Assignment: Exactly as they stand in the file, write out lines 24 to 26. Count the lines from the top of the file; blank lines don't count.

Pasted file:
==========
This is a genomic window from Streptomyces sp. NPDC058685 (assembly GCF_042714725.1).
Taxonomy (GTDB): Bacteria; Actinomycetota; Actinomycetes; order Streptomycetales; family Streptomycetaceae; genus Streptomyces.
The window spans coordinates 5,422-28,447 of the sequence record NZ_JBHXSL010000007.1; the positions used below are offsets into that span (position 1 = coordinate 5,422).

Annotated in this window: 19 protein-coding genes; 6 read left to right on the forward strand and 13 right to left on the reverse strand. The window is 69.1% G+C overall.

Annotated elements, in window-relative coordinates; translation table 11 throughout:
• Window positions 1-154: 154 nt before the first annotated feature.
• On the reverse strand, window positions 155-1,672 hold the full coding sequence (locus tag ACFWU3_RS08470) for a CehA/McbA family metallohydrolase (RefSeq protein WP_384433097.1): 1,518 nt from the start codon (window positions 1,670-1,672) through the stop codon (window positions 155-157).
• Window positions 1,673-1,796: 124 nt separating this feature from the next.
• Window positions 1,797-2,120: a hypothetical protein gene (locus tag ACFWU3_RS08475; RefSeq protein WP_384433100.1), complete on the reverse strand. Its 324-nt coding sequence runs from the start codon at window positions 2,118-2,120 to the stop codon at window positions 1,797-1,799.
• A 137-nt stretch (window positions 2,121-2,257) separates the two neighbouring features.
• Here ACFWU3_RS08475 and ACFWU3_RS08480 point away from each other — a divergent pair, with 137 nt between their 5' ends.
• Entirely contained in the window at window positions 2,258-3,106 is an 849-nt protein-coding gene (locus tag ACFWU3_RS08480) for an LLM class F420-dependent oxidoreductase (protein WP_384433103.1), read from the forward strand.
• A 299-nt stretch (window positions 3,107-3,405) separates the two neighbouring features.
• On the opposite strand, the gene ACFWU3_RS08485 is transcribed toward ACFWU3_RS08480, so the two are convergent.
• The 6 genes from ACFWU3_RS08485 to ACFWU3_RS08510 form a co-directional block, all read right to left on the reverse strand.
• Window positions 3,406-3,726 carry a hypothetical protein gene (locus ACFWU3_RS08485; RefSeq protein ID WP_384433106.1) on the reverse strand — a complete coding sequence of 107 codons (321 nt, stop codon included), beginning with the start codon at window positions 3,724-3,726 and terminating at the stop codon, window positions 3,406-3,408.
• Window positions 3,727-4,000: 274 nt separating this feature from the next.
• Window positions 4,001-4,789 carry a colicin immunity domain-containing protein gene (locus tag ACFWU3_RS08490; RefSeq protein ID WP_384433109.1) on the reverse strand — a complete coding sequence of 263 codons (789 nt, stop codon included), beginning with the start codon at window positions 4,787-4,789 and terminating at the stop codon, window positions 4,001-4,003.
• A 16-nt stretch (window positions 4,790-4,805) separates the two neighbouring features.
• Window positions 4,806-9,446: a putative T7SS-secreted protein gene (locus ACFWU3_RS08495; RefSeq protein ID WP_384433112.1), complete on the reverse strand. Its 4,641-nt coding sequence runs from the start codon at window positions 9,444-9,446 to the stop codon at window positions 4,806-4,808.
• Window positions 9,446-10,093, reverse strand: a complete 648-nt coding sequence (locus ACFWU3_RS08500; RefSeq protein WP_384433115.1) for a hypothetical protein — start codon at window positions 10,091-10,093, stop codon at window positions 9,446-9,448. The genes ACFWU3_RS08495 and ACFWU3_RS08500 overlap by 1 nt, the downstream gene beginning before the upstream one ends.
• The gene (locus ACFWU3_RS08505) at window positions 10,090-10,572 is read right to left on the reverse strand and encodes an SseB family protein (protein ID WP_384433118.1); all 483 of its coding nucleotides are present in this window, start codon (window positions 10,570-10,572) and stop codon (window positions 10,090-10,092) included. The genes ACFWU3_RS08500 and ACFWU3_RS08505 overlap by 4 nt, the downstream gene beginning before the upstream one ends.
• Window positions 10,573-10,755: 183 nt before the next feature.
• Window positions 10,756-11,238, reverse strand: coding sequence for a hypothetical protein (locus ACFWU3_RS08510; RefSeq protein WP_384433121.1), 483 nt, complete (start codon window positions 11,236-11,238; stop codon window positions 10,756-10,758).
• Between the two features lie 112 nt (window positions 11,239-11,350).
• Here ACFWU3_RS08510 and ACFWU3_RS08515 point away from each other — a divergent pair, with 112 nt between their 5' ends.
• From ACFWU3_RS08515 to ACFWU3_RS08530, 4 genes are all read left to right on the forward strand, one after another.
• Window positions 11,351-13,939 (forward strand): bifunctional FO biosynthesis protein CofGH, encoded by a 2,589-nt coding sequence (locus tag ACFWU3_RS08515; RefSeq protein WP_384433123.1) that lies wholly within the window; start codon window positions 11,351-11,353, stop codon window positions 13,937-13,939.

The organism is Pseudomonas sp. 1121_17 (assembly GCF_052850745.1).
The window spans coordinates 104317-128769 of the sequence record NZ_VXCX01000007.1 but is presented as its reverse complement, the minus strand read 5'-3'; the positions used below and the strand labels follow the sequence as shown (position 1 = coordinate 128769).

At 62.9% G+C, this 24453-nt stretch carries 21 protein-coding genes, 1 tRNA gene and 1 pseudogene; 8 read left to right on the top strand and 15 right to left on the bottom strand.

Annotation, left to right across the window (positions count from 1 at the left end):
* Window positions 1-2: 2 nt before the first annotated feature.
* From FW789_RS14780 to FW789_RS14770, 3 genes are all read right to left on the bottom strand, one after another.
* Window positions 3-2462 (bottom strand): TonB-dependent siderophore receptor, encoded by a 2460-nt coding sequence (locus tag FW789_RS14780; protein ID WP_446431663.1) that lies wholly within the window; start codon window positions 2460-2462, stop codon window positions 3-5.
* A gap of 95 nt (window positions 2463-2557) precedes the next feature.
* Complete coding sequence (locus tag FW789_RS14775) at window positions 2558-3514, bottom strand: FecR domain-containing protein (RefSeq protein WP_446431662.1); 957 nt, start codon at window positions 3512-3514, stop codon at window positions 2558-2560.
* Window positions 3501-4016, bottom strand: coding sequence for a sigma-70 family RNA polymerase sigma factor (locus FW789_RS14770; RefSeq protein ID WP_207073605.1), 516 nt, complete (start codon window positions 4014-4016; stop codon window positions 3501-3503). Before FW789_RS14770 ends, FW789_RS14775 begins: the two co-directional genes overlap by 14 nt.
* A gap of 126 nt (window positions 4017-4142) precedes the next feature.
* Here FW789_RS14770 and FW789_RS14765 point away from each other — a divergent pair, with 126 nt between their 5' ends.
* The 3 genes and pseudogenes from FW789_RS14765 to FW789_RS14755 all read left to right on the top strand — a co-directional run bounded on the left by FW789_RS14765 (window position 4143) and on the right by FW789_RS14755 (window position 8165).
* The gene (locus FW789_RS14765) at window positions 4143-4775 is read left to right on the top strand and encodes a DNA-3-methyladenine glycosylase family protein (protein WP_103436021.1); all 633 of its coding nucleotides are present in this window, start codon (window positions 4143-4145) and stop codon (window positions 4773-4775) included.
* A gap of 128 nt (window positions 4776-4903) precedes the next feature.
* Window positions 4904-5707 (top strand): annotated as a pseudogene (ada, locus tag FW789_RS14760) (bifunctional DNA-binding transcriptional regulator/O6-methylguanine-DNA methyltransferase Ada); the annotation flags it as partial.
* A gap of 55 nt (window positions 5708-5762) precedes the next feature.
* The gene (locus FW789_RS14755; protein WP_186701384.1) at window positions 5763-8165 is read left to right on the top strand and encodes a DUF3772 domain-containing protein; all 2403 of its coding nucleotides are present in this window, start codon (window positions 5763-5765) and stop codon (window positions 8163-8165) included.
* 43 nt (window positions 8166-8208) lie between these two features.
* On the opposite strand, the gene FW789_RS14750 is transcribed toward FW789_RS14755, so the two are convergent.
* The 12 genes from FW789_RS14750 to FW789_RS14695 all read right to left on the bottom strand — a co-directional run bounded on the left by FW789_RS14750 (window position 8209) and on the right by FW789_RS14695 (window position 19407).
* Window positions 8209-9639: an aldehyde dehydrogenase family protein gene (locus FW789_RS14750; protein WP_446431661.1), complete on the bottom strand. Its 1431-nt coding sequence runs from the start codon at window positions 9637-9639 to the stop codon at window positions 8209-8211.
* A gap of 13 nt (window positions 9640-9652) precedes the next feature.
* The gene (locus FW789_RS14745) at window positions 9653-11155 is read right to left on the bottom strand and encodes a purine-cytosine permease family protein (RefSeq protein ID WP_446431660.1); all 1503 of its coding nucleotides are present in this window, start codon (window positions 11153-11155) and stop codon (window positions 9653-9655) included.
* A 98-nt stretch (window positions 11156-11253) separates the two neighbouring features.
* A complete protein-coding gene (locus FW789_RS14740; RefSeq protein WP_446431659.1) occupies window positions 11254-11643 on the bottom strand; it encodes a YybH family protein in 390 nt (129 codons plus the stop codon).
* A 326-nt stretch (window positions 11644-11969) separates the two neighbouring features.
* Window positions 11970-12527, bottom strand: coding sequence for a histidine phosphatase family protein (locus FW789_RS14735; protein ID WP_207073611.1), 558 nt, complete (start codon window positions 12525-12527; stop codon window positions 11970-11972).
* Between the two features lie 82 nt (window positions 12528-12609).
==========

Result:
• Window positions 10,756-11,238, reverse strand: coding sequence for a hypothetical protein (locus ACFWU3_RS08510; RefSeq protein WP_384433121.1), 483 nt, complete (start codon window positions 11,236-11,238; stop codon window positions 10,756-10,758).
• Between the two features lie 112 nt (window positions 11,239-11,350).
• Here ACFWU3_RS08510 and ACFWU3_RS08515 point away from each other — a divergent pair, with 112 nt between their 5' ends.